An identity is a complex personal and social construct, consisting in part of who we think ourselves to be, how we wish others to perceive us, and how they actually perceive us. In particular, CMC research has looked at the second of these fragments: how we wish others to perceive us. The process of setting forth an image we want others to perceive is known as self-presentation.


One of the foundational issues in establishing a sense of online identity has to do with the degree to which people feel they are able to experience a connection to others through technology. Some people are able to look at a computer screen and declare, “Those are just words,” whereas others report that they are able to perceive personal characteristics and relational content through text-only messages. As in many such cases where the same phenomenon can render different interpretations by different audiences, human perception functions to make the experience richer or poorer.

Whenever we interact in face-to-face contexts, we take our surroundings, and the multiple senses that are stimulated, for granted. When you take a walk in the park, you probably are aware, but don’t deeply contemplate, all the sensations that make the experience real to you: the sight of oak trees, the sound of singing robins, the smell of spring blossoms, and the feel of the dirt path beneath your feet. These stimuli create a feeling of presence for you. In mediated contexts, such as reading a description of a walk through the virtual park of a MUD, requires that you perceive the same sensations as creating (or re-creating) the experience for you. This is telepresence, “the extent to which one feels present in the mediated environment, rather than in the immediate physical environment” (Steuer, 1992, p. 76). Even slight distinctions among mediating technologies can vary the experience of telepresence. Consider, for example, the difference between an audio recording cut in the studio and one made at a concert. A concert recording can seem more realistic because of the addition of background noises that recreate the experience of being a part of an audience for a listener.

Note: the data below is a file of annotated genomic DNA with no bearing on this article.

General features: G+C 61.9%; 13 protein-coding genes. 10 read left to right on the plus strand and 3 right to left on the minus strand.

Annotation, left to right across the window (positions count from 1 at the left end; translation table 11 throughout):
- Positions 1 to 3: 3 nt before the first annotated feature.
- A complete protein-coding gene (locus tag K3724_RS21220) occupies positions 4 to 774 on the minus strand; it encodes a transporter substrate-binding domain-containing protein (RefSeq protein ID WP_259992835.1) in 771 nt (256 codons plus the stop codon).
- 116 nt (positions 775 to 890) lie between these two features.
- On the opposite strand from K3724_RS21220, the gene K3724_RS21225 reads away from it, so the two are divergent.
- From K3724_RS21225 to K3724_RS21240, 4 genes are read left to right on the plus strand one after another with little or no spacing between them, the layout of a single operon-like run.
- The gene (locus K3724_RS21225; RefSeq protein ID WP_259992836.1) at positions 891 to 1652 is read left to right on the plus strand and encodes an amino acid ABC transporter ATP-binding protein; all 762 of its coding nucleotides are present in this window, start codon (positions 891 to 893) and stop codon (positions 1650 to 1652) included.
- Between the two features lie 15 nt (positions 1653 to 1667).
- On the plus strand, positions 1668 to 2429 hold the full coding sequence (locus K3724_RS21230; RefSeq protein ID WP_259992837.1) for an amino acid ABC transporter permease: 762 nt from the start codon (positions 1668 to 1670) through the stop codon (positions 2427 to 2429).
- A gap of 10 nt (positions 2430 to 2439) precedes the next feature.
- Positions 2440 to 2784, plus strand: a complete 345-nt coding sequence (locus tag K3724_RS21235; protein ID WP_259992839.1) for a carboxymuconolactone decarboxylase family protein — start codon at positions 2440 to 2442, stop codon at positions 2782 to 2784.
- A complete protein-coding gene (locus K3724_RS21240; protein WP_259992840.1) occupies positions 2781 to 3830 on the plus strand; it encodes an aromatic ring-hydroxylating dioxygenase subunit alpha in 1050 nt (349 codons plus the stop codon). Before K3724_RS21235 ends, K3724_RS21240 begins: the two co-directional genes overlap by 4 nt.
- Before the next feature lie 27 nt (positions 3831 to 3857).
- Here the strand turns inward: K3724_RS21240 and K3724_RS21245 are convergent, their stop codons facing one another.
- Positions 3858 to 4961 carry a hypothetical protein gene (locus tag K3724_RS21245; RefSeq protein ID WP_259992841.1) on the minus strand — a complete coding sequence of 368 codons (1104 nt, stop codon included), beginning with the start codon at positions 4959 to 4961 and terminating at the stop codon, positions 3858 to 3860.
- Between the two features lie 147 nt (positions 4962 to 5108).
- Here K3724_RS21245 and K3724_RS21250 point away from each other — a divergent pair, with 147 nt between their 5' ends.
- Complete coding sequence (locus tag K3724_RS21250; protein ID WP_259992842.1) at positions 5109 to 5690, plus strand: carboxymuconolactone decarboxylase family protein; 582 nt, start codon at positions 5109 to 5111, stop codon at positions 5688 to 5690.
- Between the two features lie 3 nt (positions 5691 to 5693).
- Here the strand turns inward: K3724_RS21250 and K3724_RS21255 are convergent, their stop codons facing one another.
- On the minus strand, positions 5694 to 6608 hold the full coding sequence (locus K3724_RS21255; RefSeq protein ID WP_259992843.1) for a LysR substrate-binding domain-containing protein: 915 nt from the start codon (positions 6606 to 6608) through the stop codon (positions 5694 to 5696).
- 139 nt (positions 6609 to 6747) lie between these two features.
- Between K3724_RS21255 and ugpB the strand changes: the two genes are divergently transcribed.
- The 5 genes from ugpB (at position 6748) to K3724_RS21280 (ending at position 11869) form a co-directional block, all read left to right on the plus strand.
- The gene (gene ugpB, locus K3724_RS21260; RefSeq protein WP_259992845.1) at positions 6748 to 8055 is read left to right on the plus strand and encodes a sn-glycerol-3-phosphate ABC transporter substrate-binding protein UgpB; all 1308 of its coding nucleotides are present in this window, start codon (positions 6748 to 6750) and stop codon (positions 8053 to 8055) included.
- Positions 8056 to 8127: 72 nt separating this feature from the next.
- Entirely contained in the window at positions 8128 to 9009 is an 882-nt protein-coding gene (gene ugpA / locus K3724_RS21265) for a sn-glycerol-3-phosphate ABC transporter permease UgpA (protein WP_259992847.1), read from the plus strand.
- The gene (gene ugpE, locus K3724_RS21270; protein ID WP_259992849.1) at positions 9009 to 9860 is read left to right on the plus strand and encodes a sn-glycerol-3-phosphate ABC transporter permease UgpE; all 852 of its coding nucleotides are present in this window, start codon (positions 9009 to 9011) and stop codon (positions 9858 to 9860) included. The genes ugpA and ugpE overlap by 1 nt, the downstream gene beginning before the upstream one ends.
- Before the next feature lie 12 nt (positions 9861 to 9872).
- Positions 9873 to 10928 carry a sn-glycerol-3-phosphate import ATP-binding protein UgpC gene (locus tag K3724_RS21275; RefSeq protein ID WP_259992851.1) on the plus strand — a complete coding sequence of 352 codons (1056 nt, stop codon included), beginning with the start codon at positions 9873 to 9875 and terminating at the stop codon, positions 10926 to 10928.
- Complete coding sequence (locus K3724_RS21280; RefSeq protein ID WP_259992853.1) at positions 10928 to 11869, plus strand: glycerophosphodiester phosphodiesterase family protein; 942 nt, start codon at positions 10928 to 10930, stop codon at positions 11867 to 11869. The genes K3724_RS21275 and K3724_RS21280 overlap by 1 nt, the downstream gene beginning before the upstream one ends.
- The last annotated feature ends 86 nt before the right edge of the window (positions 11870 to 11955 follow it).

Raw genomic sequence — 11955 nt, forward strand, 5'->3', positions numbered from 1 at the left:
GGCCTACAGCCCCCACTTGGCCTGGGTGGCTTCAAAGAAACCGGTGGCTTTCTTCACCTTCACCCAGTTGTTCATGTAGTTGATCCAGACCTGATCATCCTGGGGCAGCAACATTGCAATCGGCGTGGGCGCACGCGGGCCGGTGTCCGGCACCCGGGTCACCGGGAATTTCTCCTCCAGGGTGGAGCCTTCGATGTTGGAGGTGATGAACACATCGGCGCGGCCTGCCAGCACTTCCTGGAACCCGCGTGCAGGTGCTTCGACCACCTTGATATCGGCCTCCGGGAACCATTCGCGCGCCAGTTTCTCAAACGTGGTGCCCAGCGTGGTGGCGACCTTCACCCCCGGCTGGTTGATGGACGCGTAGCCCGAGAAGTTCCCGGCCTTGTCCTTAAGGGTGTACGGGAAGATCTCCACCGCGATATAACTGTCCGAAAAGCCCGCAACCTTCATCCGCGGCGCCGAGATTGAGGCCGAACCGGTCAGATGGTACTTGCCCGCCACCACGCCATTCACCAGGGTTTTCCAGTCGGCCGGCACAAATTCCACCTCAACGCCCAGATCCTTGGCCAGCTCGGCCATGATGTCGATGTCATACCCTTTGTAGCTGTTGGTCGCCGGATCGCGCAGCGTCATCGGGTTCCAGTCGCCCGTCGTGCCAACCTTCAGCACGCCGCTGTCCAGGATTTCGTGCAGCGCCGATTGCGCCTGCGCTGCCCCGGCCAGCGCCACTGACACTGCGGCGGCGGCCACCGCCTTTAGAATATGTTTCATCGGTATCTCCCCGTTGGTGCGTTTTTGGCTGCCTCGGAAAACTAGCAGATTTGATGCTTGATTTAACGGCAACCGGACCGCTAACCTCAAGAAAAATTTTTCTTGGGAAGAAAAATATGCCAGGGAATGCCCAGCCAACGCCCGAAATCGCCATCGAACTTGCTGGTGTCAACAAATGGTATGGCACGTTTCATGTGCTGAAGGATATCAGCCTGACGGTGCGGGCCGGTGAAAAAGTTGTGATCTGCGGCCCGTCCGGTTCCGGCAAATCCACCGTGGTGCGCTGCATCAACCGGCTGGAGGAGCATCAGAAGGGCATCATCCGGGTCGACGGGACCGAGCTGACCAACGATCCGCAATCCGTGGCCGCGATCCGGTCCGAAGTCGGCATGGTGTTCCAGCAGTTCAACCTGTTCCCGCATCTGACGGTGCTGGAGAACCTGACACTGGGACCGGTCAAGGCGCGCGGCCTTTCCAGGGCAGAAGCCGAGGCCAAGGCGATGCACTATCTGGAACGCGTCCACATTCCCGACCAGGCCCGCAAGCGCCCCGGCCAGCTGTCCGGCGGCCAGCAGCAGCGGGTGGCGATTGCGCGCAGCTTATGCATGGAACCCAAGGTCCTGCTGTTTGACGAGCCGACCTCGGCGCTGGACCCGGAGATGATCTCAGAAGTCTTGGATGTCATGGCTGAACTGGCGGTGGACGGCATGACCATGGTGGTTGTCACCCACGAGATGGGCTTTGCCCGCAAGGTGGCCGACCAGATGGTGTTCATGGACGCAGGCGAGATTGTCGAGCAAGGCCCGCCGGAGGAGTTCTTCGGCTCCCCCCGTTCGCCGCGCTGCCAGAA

According to Steuer (1992), the sense of “being there” that many report experiencing while engaged in the virtual realities communicated through cyberspace can be explained in terms of telepresence. His model (as depicted in Fig. Below) suggests that varying degrees of vividness and interactivity on the part of the medium indicate how realistic a person will perceive the limited stimuli offered to be.

The quality of vividness refers to the amount of sensory information the medium makes available to a person. According to Steuer, a sense of vividness is created by both the breadth of senses engaged and the depths to which any one of those senses is stimulated. If you compare media rated as “high” in vividness with those rated as “low,” you will see a difference in both the breadth and the depth of sensory information available. For instance, compare 3-D films, which rate relatively high on vividness, to books, which rate relatively low. A 3-D film, such as the Universal Pictures classic The Creature from the Black Lagoon, is a more vivid depiction of an alternate reality than that available in the latest Tom Clancy novel. The film displays more breadth than the book because it makes use of our senses of both sight and hearing. The book would only engage our sight. The film also represents greater depth of vividness. Three-dimensional cinema uses technology to create an illusion of multiple layers to enhance our visual perceptions more than traditional filming or photography. Books lack such sensory depth, relying instead on our imaginations to add dimensions of meaning to the words we read in them.

The sense of realism that comes with telepresence is also enhanced by the degree of interactivity the medium presents to people. A measure of interactivity deals with the degree to which a person can manipulate the environment of a medium. A sense of interactivity is suggested by three factors. The first of these is speed, or how quickly a user can manipulate the environment. The second is range, or how much a user manipulates the environment, and the third deals with mapping, or how the actions of a user are related to reactions in the virtual environment.